Philadelphia — BRAD and Angelina and George and Reese will likely never achieve the stature of Edwin Forrest, but they can learn from the man's last couple of weeks.
We need not weep that so little attention was paid to the 200th birthday of the actor who inspired thousands to riot in the streets of New York -- 20-plus dead over Shakespeare! -- for he at least had a delegation from the Edwin Forrest Society to lay a wreath on his grave two Thursdays ago, in a cemetery where time has sandblasted most other names off the tombstones.
Then last week they unveiled a new play based on his life in the historic Walnut Street Theatre, where he first took the stage at just 14 and once performed Hamlet and Lear, and where his marble statue still holds court and where a glass case displays a lock of his hair, clipped off his head on his deathbed.
Edwin Forrest thus is not faring badly for a celeb at 200, except for the minor detail of where they're showing this play about him -- in the narrow theater upstairs, with seating for all of 80 -- and what part of his life it portrays. That would be his divorce from Englishwoman Catherine Sinclair and the weeks of testimony about their mutual philandering, hers with the Iago from his "Othello," his with professional ladies of the night.
So for Brad, Angelina et al., the lesson is ... if you're lucky, and really make it, the vultures will still be picking over your scandals two centuries from now.
When Edwin Forrest died at 66 in 1872, of what they used to call apoplexy, now a stroke, the New York Times obituary said: "In the life of Mr. Forrest is to be found much of the history of the American stage. Before his time no American actor had appeared whose delineations of Shakespearean characters equaled those of the best actors on the English boards. With his debut as Othello, in the summer of 1826, the previously undisputed superiority of the English actors ceased. Edwin Forrest, at twenty years of age, became a 'star.' "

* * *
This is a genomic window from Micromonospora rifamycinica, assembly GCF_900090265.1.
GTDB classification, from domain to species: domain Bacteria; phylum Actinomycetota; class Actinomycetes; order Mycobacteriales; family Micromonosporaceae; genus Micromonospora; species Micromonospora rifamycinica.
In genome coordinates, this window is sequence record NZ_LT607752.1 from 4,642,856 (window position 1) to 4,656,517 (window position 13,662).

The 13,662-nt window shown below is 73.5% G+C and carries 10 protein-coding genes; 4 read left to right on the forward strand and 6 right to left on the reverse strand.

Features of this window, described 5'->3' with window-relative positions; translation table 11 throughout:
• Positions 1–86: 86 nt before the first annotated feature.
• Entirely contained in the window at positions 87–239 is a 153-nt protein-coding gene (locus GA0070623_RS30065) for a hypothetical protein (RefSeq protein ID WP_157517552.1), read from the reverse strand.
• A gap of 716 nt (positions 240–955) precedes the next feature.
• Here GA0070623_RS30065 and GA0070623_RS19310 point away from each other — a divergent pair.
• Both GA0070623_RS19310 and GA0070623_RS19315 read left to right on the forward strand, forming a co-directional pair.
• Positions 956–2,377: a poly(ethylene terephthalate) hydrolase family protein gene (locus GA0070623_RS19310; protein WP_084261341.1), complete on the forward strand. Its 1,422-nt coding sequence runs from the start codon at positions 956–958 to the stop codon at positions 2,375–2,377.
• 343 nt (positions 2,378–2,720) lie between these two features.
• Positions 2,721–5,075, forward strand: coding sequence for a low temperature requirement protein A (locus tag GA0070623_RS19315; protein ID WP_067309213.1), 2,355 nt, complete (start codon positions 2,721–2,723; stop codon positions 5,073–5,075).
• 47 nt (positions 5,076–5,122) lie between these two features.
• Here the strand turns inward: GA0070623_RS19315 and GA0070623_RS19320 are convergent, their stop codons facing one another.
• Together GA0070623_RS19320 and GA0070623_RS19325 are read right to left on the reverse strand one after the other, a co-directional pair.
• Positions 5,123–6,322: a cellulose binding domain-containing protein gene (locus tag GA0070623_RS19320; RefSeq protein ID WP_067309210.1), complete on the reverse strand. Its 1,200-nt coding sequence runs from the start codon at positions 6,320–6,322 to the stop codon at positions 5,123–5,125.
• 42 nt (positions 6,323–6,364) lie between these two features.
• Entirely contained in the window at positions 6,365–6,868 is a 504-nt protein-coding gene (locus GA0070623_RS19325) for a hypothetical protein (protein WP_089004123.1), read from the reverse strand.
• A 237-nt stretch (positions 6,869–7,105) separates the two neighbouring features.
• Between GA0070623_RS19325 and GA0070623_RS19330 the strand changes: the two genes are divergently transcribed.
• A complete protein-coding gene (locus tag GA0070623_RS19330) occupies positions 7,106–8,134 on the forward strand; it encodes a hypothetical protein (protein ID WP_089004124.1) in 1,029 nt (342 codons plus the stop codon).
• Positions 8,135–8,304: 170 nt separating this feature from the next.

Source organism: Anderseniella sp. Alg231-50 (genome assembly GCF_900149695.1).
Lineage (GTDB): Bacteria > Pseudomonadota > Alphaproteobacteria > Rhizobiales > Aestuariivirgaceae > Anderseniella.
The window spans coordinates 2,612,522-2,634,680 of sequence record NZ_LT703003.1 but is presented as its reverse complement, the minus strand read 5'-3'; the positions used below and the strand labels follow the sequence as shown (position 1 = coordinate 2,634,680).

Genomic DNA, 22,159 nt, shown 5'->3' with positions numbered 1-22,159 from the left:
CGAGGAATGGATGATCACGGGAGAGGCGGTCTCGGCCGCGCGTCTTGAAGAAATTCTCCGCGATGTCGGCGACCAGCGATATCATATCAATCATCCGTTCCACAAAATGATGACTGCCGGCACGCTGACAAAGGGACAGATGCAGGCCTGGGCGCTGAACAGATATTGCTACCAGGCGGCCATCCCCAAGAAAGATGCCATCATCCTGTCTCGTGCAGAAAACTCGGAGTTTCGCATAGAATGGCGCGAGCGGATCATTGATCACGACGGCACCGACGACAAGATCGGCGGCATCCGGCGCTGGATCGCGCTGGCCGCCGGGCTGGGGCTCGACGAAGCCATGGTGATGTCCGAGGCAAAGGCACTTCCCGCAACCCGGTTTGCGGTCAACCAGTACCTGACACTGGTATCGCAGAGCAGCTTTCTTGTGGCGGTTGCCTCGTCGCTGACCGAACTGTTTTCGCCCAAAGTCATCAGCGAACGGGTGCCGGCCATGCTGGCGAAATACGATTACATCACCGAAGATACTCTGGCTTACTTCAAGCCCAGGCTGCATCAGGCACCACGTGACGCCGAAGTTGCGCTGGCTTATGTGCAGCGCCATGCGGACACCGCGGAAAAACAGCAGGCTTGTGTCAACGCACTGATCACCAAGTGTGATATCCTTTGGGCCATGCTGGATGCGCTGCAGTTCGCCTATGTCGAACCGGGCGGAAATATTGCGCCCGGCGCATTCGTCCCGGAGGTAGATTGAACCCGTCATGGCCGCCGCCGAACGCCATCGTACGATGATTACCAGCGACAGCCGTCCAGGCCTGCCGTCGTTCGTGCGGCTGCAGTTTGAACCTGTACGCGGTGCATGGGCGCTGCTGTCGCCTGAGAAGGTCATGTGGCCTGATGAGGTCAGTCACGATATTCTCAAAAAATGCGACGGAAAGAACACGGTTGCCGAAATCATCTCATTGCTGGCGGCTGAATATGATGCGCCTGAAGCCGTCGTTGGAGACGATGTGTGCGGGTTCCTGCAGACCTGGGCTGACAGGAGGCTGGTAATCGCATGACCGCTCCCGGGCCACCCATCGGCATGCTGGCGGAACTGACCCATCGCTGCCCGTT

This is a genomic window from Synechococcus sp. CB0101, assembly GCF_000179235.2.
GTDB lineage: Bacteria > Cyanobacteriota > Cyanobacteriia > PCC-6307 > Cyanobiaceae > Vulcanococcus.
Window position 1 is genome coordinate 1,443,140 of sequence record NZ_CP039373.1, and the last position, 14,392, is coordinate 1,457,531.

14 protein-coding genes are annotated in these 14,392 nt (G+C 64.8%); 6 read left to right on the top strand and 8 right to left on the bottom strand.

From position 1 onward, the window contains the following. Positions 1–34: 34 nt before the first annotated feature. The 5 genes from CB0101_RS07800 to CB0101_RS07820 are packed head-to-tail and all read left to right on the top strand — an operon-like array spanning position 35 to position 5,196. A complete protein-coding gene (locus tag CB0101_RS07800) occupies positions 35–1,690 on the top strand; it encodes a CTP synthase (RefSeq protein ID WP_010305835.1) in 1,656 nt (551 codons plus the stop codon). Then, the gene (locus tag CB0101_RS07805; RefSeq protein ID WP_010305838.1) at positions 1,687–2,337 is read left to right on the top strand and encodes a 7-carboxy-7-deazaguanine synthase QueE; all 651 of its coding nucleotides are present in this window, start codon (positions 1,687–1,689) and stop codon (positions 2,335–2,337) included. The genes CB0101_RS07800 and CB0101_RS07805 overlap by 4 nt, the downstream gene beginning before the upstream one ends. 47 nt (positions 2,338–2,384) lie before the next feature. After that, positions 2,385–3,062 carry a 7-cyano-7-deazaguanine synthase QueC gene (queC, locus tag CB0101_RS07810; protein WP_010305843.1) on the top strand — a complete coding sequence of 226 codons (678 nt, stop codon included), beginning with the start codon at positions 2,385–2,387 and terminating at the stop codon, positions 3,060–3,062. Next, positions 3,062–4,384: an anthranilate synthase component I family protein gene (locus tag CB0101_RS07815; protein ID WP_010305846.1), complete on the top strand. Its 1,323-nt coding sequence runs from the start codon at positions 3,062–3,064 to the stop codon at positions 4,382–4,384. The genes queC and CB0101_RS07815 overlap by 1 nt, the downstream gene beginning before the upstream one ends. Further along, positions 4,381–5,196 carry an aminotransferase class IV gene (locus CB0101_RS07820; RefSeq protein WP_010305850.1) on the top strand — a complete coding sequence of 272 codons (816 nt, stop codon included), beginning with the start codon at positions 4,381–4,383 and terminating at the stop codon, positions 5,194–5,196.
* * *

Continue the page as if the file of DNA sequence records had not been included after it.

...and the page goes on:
Almost overnight, Forrest was earning $200 a show, funding new plays by American writers -- then performing in them to ensure their success -- and buying mansions here in his hometown and along the Hudson. He collected art as well, including a portrait of Thomas Jefferson by Thomas Sully, who naturally painted him too. Sculptor Thomas Ball captured him larger-than-life in marble, in the robes of Coriolanus, Shakespeare's ill-fated Roman warrior.
Forrest's popular roles included Spartacus, the gladiator, and Metamora, an Indian chief who tells the White Man, "I do not want to live in a world you are in." But the Shakespearean parts defined his rivalry with the English tragedian William Charles Macready.
Some of their enmity was substantive: the barrel-chested Forrest was said to have perfected a more physical and melodramatic style than the cerebral -- he might say foppish -- Brit. Some was class-based: Forrest played to the masses, which in New York meant the Irish immigrants, not the evening-coat elite.
And some was personal: Forrest was convinced that an envious Macready had undermined his bid to play Paris. Soon after, he personally booed Macready's Hamlet in Edinburgh, then mocked the Englishman for complaining of the actions of "an American actor." Forrest wrote, "Why not openly charge me with the act? For I did it
The spat escalated in late 1848, when Macready came to the States for a tour. The two men at one point offered competing Macbeths in New York, where it climaxed in May 1849 when Macready began a run at the Astor Opera House. Forrest's lower-crust "Bowery Boys" supporters bought up many of the seats so they could throw rotten eggs at him and shout, "Down with the codfish aristocracy," while a rival faction yelled back, "Shame!"
Days later, 10,000 to 15,000 "Friends of Forrest" gathered outside the opera house and soldiers fired into the mob, leaving 22 or 23 dead, depending on the account, before Macready fled, disguised as a policeman.
After the Astor Place Riot, New York's mayor distributed fliers saying that "the peace of the city must be maintained," a copy of which is displayed, 157 years later, over the souvenir counter of the theater that also has, under glass, Edwin Forrest's hair.
"I won it," explains Bernard Havard, artistic director of the Walnut Street Theatre, which advertises itself as the longest continuing-running stage "in the English-speaking world."